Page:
Social Forum Does London
While the short history of the World Social Forum has been connected almost exclusively to Porto Alegre, the European Social Forum was conceived as a "nomadic" event: After Florence and Paris, it fell to London to play host.
Being an annual gathering of left-wing activists and social movements, the European Social Forum inevitably depends on the political scene of the host country. On the continent, the British left has earned a reputation for being highly fractious. So other countries looked on with some concern as preparations got underway, wondering whether the quarrelsome islanders could work with one another.
The outdated British electoral system, based on the first-past-the-post principle, keeps the radically inclined out of Parliament and out of the political mainstream, deprived of a platform for communicating with the general public. In Denmark, the red-green United List, garnering just over 2 percent of the vote, has worked successfully in the Danish parliament for many years, while in Britain, even larger parties are regularly left out in the cold.
Under these conditions, a sectarian culture takes root. Inhabitants of the political ghetto are condemned to infighting instead of getting on with more significant matters. However, the situation is changing. Demonstrations on the streets of London against the war in Iraq with thousands of protesters, widespread dissatisfaction with government policy and irritation at neo-liberal reforms have shown that there are a lot of people willing to listen to the left's arguments even if the speakers are not endowed with the magical status of an MP.
John Rees, one of the organizers of the Respect coalition, which is fighting for seats in the European parliament, compared the situation to a flooding river. When the water level is low, there are numerous individual streams and rivulets; now the water level is high and there is a single current. But despite this, the forum organizers wasted much energy quarreling among themselves. The Russian delegation's organizers experienced this firsthand, spending several weeks resolving the simplest of problems. Muddle interspersed with bouts of terrible bureaucracy. First no invitation was sent for weeks, then requests were received for a stack of paperwork, which, as later transpired, was totally unnecessary.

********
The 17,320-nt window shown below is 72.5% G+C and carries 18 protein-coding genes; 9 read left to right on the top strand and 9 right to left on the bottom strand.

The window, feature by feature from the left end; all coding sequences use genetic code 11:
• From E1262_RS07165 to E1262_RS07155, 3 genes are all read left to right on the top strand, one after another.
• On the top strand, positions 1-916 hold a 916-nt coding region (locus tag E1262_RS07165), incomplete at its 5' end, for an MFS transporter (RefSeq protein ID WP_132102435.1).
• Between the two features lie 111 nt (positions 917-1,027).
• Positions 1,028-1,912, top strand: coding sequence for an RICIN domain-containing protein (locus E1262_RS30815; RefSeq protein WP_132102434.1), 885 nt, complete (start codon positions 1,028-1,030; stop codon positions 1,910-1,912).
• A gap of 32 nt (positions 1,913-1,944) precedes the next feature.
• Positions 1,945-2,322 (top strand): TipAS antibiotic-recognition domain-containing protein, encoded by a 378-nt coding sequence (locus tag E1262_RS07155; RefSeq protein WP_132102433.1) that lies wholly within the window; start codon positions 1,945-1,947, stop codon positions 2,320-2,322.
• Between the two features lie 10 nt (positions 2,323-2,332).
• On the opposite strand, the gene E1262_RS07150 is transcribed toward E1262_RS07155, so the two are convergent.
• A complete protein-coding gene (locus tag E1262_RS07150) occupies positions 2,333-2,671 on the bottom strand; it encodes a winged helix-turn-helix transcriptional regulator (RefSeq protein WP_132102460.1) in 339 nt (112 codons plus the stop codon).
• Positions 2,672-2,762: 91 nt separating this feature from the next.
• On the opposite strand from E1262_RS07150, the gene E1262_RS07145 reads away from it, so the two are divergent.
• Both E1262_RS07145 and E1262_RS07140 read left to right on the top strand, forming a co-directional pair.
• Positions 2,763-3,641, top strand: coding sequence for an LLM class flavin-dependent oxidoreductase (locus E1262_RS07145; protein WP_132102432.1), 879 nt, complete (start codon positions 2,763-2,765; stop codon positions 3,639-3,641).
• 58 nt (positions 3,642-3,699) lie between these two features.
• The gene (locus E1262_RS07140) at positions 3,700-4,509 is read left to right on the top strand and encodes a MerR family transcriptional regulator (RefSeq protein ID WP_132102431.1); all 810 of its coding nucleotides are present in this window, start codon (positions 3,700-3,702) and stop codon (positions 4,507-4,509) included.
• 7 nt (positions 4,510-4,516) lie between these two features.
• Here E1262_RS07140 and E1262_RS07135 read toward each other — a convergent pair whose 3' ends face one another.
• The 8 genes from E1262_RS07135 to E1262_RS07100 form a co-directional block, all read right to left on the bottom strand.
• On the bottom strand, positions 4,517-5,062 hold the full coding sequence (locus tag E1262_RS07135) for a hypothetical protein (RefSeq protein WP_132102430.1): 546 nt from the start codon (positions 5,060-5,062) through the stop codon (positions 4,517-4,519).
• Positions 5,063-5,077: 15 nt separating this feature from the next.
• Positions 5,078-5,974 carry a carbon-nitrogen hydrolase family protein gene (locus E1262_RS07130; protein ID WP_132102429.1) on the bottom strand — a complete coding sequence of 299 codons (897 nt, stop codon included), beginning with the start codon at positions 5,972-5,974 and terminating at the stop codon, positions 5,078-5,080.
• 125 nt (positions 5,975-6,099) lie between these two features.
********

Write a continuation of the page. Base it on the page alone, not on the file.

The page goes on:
Various autonomous and anarchistic organizations were terribly afraid the forum's organization committee would be dominated by Trotskyites; the Trotskyites were wary of the involvement of the London mayor's office in forum preparations. Such an event is practically impossible to hold without municipal support. However, radical-left groups and others suspected the mayor's office, headed by the charismatic and ambitious Ken Livingstone, of wanting to reap maximum political gain from the event for itself and complained that city officials just wanted to organize some big conference without having any understanding of the forum's specifics. The mayor's office, on the other hand, was indignant at the activists' ineffectiveness.
The biggest surprise, though, was that everything went off without a hitch. The delegations arrived, discussions were held, people and representatives from all political walks of life had a chance to speak up and be heard. For the Russian delegation, London was a success, and in some sense, a turning point. Until the forum, Russia and Eastern Europe had been represented only by a few intellectuals famous in the West or small unknown youth groups, who acted as observers and supporting cast members. This time the situation was changed. Not only was the delegation larger than before, but its members participated in the discussions and had a noticeable influence on the course of events.
The forum declared its intention of turning "corporate Europe" into "social Europe." But this can only be possible when the entire continent is redefined and the West realizes that Europe extends beyond the boundaries of the European Union, which is no longer the exclusive club it was 10 years ago. This is all a gift to the left, but the left still has a lot to learn before it can use it.
The main problem of the social forums is the threat of them becoming routine, an annual ritual, an anti-globalist parade. The thoughts and ideas discussed at the forums need to become political reality, best summed up by Susan George, one of the movement's inspirers: "We have to concentrate on something we can win now. If we don't do it, I see no point in coming here anymore."
Copyright 2004 The Moscow Times